Importance Of Intelligence Testing In Schools

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Research paper ROUGH draft
Intelligence testing in schools has been a topic of high debate in our society. Since its introduction in France when French psychologist Alfred Binet “designed a formal test of intelligence that would help identify children who were unable to learn as quickly or as well as others” (Psychology book) to the First World War leading up to present day its adoption into schools has been marked by unfairness, unreliability, and invalidity. But, efforts have been made to fairly standardize tests such that issues of cultural bias for example are eliminated. So, intelligence testing continues to be an arguable measurement that “has spawned a variety of aptitude and achievement tests that shape the educational choices of millions
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(No). Still, many positive attributes are seen throughout its long and historic use and with this it can be seen to be a highly reliable source in some cases. For example, individually administered tests such as the “WISC-II and SB-IV” (Psych book) though not adhering to all aspects of intelligence these tests have proven to show positive results in predicting school achievement. This allows schools to properly make “decisions for gifted [students], as well as learning disabled and intellectually challenged students [furthermore] because they have been standardized and researched to a great deal, they are often seen as adding a degree of accountability to the identification process” (intel). Hidden under the shadow of its negative criticism people fail to see what intelligence testing can provide for students. Students are given the opportunity to have tailored instruction, a brief assessment of what they can profit from school and identification to see if students need more help or need to be in a more rigorous program. Alan Kaufman a clinical professor of psychology (at the Yale school of Medicine) further discusses this idea by …show more content…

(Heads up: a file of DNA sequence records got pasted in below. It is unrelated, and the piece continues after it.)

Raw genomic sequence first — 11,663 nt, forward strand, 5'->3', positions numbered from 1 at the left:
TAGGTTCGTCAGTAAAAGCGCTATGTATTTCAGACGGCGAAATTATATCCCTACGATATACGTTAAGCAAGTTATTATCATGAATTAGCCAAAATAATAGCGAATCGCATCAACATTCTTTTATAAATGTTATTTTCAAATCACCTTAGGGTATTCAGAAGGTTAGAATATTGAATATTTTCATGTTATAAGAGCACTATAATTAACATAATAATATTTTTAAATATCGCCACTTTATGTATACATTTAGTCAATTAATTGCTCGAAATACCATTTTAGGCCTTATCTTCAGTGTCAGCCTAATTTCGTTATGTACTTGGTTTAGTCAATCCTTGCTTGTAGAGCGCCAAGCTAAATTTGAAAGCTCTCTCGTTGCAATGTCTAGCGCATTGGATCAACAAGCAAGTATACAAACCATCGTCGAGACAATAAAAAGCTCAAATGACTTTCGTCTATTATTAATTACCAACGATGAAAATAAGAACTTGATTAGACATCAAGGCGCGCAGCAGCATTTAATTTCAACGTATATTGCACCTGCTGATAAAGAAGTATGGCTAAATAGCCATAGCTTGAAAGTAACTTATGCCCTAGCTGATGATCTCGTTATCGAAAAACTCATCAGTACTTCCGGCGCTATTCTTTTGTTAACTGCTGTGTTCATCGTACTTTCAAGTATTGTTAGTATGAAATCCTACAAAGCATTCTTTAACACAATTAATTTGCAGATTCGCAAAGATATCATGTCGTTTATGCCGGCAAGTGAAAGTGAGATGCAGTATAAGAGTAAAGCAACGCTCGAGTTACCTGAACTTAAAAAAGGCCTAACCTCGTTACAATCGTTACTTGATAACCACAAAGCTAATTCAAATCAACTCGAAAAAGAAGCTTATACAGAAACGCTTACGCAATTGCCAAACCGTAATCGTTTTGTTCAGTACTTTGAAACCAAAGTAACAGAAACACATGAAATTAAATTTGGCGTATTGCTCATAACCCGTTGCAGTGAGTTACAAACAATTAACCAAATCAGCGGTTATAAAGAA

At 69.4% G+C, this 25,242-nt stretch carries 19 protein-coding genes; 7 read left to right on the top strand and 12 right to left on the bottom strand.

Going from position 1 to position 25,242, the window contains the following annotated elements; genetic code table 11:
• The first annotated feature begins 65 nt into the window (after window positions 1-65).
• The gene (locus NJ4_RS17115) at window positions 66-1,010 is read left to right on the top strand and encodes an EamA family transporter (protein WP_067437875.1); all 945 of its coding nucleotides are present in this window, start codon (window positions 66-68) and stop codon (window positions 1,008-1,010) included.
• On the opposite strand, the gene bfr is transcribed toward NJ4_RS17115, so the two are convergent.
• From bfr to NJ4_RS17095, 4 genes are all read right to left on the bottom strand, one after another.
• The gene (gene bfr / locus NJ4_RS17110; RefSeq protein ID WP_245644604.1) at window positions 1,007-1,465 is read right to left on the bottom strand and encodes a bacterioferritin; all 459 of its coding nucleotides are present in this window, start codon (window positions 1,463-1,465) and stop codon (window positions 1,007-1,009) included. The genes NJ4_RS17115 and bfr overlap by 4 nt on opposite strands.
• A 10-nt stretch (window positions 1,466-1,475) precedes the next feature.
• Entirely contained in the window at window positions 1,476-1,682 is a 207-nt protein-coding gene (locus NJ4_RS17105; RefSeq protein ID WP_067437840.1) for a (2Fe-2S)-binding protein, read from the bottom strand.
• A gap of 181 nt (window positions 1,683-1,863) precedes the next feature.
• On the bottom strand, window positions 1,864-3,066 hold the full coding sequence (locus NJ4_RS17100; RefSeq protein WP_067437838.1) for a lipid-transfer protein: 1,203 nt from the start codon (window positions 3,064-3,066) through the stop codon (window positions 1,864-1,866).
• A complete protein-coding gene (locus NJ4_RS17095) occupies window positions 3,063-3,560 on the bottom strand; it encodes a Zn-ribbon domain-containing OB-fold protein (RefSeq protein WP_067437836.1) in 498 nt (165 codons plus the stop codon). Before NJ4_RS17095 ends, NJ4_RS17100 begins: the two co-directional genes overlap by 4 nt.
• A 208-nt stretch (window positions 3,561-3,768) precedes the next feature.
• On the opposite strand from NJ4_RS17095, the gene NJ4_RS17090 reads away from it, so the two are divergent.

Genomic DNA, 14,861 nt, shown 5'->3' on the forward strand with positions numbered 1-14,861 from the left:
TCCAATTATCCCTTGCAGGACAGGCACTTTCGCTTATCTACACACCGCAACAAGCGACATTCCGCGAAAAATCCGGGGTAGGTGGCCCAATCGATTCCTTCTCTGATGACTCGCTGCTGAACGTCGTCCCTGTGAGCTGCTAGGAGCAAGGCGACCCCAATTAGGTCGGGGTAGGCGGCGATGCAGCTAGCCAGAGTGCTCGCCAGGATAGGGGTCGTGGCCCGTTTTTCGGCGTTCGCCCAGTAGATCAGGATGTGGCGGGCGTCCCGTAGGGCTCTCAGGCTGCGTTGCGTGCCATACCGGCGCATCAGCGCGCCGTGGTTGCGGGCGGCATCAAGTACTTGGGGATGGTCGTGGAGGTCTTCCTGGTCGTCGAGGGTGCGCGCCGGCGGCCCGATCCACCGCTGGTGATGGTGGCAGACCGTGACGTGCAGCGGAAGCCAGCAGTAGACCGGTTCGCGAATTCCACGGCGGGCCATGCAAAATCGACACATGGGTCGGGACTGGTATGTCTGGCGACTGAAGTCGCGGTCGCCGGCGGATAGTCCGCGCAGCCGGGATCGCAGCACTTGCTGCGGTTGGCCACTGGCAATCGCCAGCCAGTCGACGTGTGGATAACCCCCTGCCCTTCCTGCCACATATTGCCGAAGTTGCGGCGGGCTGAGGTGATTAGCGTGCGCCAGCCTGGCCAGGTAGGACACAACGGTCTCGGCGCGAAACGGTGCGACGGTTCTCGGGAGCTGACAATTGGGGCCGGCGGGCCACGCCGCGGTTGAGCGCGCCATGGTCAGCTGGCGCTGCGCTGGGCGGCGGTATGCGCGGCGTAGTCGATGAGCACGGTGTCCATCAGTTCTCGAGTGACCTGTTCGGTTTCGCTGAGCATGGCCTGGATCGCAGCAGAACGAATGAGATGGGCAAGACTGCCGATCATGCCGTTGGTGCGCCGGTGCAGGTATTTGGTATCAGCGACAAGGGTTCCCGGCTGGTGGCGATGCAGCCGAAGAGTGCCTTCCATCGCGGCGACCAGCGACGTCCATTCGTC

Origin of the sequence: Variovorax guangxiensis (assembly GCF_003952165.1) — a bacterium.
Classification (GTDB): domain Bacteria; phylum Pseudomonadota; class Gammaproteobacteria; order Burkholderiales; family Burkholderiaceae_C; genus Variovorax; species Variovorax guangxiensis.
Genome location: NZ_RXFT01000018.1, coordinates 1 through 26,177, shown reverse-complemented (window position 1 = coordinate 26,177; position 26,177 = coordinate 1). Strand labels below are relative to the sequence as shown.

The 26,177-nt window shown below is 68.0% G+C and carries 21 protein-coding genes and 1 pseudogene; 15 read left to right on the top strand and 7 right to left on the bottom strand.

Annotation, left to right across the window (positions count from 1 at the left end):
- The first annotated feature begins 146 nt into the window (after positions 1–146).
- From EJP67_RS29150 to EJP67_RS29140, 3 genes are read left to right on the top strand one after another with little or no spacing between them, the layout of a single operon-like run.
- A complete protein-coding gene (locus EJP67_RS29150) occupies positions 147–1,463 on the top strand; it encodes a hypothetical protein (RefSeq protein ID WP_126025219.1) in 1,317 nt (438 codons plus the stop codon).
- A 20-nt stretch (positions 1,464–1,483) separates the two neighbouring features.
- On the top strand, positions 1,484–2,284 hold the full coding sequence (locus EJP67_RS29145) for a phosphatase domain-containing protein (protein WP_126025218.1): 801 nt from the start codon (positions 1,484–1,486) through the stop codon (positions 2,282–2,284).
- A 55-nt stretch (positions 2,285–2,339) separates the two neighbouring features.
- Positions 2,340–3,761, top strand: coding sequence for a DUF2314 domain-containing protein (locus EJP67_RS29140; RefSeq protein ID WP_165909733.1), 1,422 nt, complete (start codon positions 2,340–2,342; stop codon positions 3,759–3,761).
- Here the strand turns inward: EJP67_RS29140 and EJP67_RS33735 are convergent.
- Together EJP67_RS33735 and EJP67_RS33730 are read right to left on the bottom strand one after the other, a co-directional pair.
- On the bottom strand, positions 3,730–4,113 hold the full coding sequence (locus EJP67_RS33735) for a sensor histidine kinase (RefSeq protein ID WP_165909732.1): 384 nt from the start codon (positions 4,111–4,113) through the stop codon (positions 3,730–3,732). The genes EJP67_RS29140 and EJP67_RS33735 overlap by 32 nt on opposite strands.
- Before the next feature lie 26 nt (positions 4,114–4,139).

The evolution of intelligence tests continues in order to find the ultimate way of measuring intelligence without aspects such as cultural bias, invalidity, and unreliability. Though it will always be met with arguments against any form of intelligence testing as intelligence is multi-dimensional and many feel it cannot be measured by a test. There is both positive and negative aspects of intelligence testing in schools but as Diane F. Halpern (PhD of Claremont McKenna College) perfectly states “We 're not all the same; we have different skills and abilities. What 's wrong is thinking of intelligence as a fixed, innate ability, instead of something that develops in a context." (apa

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